And, yes, indeed, the whole interview is conducted with loud running water in the soundtrack. Now, Trump has other places in Trump Tower to do interviews. He did his "Fox News Sunday" interview on the same day, in Trump Tower, in a quiet space in front of some lovely windows. Trump had to have wanted that sound effect. I'm guessing he's used to doing business next to that distracting waterfall and knows how to ignore it while it messes with the other person's hearing and concentration. (Perhaps it unsettles some people with a feeling of needing to go to the bathroom.)
Making a recording, Dickerson had to have been additionally distracted knowing that he was devoting all his effort into making what was going to be a decidedly inferior product. I thought I could hear the strain in Dickerson's voice as he soldiered on.
This happened on Friday. Was it an April Fool's joke and Dickerson lacked the nerve to demand decent accommodations? We were laughing at how absurd it was.
Anyway, you can check out the video recording here. And here's the transcript. I'll just call attention to a couple things that caught my ear.
First, abortion. Based on the confusion last week, Trump had to be ready for the abortion question — "What would you do to further restrict women's access to abortions as president?" — and he answered incoherently:
TRUMP: Well, look, I just -- I know where you're going. And I just want to say, a question was asked to me. And it was asked in a very hypothetical, and it was said illegal, illegal. I have been told by some people that was an older line answer and that was an answer that was given on the basis of an older line from years ago, very -- on a very conservative basis. But...What does that mean — "an older line answer"? Dickerson breaks in to connect him to his "original answer... about punishing women":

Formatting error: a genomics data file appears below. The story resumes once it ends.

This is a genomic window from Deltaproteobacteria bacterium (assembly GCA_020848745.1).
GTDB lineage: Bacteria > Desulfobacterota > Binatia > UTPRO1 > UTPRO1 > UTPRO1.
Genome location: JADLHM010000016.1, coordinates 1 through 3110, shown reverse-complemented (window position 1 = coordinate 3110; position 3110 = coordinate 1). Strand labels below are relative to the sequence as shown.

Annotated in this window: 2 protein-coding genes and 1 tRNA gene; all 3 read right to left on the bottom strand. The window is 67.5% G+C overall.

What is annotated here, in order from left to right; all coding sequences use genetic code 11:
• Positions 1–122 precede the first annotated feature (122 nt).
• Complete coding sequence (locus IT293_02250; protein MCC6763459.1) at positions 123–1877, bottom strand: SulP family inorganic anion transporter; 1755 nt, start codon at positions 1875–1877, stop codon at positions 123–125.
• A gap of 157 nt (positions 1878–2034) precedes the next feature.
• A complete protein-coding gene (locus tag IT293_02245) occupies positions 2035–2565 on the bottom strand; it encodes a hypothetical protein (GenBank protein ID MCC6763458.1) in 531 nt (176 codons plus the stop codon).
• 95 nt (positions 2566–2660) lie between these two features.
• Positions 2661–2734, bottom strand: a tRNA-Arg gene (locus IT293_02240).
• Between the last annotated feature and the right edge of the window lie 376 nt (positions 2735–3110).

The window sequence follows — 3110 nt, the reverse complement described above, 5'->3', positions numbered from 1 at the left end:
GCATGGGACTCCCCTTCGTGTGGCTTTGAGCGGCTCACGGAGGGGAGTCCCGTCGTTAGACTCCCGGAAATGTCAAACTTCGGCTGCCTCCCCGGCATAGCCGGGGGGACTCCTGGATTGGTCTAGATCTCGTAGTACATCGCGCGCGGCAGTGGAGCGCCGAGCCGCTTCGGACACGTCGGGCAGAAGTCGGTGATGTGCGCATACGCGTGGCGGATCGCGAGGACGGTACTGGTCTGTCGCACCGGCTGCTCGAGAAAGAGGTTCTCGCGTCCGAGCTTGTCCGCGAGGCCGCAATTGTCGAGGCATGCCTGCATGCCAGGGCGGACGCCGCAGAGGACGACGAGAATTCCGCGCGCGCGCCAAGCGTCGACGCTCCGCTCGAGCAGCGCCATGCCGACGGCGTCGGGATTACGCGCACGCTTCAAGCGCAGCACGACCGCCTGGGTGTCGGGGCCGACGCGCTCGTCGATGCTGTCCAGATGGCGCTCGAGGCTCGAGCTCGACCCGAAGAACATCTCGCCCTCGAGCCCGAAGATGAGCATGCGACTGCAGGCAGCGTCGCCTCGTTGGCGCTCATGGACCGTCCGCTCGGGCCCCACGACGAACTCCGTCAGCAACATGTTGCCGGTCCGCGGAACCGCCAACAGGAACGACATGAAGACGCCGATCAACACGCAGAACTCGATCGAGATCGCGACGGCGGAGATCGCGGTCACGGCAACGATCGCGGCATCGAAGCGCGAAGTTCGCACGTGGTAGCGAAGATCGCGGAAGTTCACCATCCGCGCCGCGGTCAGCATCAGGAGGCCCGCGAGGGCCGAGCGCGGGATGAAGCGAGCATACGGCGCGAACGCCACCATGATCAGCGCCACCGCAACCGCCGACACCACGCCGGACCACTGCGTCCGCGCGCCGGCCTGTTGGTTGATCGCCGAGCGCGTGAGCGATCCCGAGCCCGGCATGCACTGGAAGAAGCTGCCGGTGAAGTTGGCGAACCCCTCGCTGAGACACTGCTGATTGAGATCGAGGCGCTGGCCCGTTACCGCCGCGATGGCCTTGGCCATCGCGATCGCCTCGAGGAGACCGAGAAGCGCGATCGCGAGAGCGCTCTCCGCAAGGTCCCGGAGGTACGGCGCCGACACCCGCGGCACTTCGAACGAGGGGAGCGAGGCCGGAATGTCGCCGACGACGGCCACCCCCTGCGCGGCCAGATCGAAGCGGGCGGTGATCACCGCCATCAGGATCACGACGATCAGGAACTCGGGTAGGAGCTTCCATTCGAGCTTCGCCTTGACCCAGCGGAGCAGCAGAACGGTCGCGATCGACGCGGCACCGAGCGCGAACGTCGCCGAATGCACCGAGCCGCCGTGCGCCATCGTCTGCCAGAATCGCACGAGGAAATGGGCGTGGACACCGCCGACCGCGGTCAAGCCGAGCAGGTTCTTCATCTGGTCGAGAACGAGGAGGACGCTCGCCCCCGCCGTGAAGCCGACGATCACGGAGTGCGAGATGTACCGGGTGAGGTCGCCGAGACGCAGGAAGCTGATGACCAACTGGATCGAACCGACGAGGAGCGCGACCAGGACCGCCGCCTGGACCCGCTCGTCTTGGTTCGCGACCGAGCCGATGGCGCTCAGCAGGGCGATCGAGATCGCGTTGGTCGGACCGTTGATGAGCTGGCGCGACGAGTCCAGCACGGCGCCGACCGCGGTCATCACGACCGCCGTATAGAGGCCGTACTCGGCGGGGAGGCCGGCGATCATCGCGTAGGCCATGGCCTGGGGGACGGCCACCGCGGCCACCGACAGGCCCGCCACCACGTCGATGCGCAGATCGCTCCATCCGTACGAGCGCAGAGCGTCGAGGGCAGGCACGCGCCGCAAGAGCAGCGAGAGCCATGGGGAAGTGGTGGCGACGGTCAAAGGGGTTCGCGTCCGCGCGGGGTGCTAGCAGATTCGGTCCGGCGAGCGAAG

TRUMP: But I was asked as a hypothetical, hypothetically, hypothetically. The laws are set now on abortion. And that's the way they're going to remain until they're changed.Yes, it was a hypothetical. If there were no right to have an abortion, would Trump want a law that punished the woman? He'd said yes. Now, he's saying "The laws are set," because there is a right to abortion, but he's looking forward to a time when the laws are "changed." Dickerson pursued him on how much he'd like to see the law changed, and Trump got off the hook with a repetition of "the laws are set."